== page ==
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McWilliams siblings from Brentwood embrace multi-sport roles

| Wednesday, Sept. 4, 2013, 9:00 p.m.

When Chicago Blackhawks' winger Brandon Saad recently brought the Stanley Cup back to his hometown of Gibsonia, cousins Brooke and Connor McWilliams were there to celebrate.

“That was awesome. That was excellent,” Connor said. “That gave me more drive to want to get a trophy like that and do great things.”

Connor made his debut as Brentwood's starting quarterback last Friday, leading the Spartans to a 49-7 Black Hills Conference victory over Serra Catholic, passing for more than 100 yards and continuing to build his athletic resume.

“I think (McWilliams) has a lot of upside,” Kevin Kissel, Brentwood's head coach, said. “He's a big kid, very athletic, and he's got a great arm that he got from playing baseball.”

Entering his junior season, Connor is 6-foot-2 and weighs 200 pounds. He is a varsity letterman in football, basketball and baseball.

Connor says the busy schedule doesn't stress him out or seem like too much since he's been doing it for nearly all his life.

“It's not too bad. It's just practice non-stop,” he said. “I love it, though.”

Connor started playing basketball and baseball when he was 3, and added football when he was in eighth grade. At a Class A school like Brentwood, student-athletes usually play multiple sports, jumping from one season to another.

“I think it makes the kids more competitive,” Kissel said. “Some of the best athletes at the school play many sports.”

Brentwood's girls' volleyball coach, Caitlin Grattan, added: “I think that's why, for such a small school we are, our sports teams are fairly successful because of the attitude the kids have (playing on multiple sports teams.)”

A catcher and corner infielder for Brentwood's baseball team, Connor batted .314 as a freshman. He averaged six minutes off the bench for the varsity basketball team last season.

“It's an honor. It's a true honor to be an athlete at Brentwood,” Connor said. “It's a great school. I probably wouldn't choose anywhere else.”

Older sister Brooke, a senior at Brentwood, is a triple threat in her own right as a varsity letterwinner in volleyball, softball and track.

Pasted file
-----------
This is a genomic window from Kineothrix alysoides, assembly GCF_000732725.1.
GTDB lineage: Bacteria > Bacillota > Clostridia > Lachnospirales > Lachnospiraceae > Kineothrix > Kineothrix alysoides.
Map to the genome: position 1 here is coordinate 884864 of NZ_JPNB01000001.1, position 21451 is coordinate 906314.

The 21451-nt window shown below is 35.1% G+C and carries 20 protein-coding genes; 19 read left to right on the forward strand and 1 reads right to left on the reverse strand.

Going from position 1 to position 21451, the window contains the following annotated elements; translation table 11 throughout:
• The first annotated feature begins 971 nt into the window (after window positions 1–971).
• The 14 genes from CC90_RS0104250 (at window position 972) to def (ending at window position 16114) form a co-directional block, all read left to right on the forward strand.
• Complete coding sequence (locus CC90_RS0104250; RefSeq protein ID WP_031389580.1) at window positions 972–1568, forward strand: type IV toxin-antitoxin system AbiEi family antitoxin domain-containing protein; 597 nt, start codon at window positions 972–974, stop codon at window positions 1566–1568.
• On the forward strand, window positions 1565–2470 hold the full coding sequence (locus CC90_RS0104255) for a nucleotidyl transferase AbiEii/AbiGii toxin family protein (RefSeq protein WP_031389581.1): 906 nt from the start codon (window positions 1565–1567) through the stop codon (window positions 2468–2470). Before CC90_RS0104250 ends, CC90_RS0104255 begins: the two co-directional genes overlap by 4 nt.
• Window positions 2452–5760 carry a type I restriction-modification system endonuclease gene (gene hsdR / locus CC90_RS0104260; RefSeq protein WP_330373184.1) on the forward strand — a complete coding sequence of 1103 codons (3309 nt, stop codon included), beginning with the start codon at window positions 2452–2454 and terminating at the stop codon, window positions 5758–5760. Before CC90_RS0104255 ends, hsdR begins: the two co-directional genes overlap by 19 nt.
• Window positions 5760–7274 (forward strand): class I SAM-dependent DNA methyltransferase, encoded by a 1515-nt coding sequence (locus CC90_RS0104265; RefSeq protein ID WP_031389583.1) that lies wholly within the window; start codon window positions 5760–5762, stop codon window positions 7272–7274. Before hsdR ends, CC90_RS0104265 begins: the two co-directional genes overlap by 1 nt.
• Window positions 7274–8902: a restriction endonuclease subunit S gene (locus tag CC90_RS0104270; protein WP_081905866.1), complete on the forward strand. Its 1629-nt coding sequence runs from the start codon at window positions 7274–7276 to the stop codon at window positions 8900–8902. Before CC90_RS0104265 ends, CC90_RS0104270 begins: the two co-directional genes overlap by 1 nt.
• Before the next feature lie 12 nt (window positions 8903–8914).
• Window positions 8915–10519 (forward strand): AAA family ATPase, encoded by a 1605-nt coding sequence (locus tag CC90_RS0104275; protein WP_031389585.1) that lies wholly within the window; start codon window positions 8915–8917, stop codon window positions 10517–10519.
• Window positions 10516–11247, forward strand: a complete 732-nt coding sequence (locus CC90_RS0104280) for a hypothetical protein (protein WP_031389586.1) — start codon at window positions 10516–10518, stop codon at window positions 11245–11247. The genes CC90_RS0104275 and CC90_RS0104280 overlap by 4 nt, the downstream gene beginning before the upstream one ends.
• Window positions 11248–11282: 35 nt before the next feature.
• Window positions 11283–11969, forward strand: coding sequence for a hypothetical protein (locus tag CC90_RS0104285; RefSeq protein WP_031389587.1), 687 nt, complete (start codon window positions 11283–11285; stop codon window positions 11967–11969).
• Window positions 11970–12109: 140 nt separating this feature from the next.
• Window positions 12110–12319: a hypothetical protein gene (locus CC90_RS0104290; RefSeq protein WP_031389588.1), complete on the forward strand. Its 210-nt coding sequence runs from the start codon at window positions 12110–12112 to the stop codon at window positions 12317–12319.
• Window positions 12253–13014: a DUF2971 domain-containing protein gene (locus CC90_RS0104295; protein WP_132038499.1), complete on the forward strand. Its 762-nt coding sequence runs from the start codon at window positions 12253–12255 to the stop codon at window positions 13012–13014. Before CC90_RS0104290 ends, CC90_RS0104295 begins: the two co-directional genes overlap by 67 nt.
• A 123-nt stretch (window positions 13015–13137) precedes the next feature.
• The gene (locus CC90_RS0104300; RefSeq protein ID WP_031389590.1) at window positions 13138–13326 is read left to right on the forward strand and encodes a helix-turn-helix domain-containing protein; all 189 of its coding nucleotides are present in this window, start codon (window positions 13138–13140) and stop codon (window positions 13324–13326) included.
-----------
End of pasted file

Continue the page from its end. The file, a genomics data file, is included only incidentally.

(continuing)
“Brooke has been talented every since she was a freshman,” Grattan said. “She can do everything.”

Brooke, a middle hitter and setter, helped lead the Lady Spartans' volleyball team to a WPIAL playoff berth last year. She also sparked Brentwood's softball team to a 9-5 overall record and another playoff appearance as a starter in the outfield.

She also was a WPIAL qualifier in the 100- and 300-meter hurdles events.

“She's just such a great athlete,” Grattan said. “She can adjust well.”

Both Connor and Brooke say they don't see each other much during a typical school day, but there definitely is some sibling rivalry around the house.

“There's always little rivalries going on,” Brooke said. “Maybe who can score the most points (in basketball), or whatever.”

Running from one sporting event to another, there never was a dull moment growing up in the McWilliams house.

“There was always a practice or game we had to go to,” Brooke said. “It was fun; there was always something to do, or someone to go see play.”

Seeing their cousin parading around with the Stanley Cup was something of a shock since it wasn't that long ago they were all were playing sports together in the backyard.

“It's crazy to think that when we were little we were just shooting hockey, and now he's in the National Hockey League,” Brooke said.

The three keep in touch throughout the NHL season, and Connor recalls the advice Saad gave him about reaching his athletic goals.

“He just said, “Keep going, stay strong, keep playing,'” Connor said

For now, Connor is leading the No. 7-ranked Spartans through a challenging Black Hills Conference football schedule.

Brooke is gearing up for another successful volleyball season with the Lady Spartans. She says she's happy to see her younger brother doing so well in sports.

“I'm proud to have him as my brother,” she said. “I'm glad he's following me in athletics, and he's making a name for himself.”

Justin Criado is a freelance writer.

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